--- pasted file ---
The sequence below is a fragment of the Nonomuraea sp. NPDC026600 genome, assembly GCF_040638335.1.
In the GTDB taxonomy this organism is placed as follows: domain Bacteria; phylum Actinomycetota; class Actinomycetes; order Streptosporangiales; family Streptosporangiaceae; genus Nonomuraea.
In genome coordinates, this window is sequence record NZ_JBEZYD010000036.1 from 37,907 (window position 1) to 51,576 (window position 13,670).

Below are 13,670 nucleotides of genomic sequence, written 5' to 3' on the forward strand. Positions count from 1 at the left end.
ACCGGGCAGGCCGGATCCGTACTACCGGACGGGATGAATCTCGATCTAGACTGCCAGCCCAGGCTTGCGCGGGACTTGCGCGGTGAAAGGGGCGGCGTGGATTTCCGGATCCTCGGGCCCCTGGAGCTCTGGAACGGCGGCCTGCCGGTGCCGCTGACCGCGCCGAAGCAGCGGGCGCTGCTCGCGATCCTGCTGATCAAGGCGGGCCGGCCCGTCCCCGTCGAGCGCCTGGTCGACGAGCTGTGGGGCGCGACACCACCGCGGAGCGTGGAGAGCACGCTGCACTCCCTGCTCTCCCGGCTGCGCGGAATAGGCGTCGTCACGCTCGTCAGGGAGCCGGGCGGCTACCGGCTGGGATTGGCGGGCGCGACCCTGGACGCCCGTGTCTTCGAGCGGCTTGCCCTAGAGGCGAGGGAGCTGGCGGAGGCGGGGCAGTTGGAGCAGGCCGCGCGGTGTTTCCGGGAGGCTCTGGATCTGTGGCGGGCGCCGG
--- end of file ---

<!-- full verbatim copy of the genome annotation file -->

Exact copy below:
The sequence below is a fragment of the Nonomuraea sp. NPDC026600 genome, assembly GCF_040638335.1.
In the GTDB taxonomy this organism is placed as follows: domain Bacteria; phylum Actinomycetota; class Actinomycetes; order Streptosporangiales; family Streptosporangiaceae; genus Nonomuraea.
In genome coordinates, this window is sequence record NZ_JBEZYD010000036.1 from 37,907 (window position 1) to 51,576 (window position 13,670).

Below are 13,670 nucleotides of genomic sequence, written 5' to 3' on the forward strand. Positions count from 1 at the left end.
ACCGGGCAGGCCGGATCCGTACTACCGGACGGGATGAATCTCGATCTAGACTGCCAGCCCAGGCTTGCGCGGGACTTGCGCGGTGAAAGGGGCGGCGTGGATTTCCGGATCCTCGGGCCCCTGGAGCTCTGGAACGGCGGCCTGCCGGTGCCGCTGACCGCGCCGAAGCAGCGGGCGCTGCTCGCGATCCTGCTGATCAAGGCGGGCCGGCCCGTCCCCGTCGAGCGCCTGGTCGACGAGCTGTGGGGCGCGACACCACCGCGGAGCGTGGAGAGCACGCTGCACTCCCTGCTCTCCCGGCTGCGCGGAATAGGCGTCGTCACGCTCGTCAGGGAGCCGGGCGGCTACCGGCTGGGATTGGCGGGCGCGACCCTGGACGCCCGTGTCTTCGAGCGGCTTGCCCTAGAGGCGAGGGAGCTGGCGGAGGCGGGGCAGTTGGAGCAGGCCGCGCGGTGTTTCCGGGAGGCTCTGGATCTGTGGCGGGCGCCGG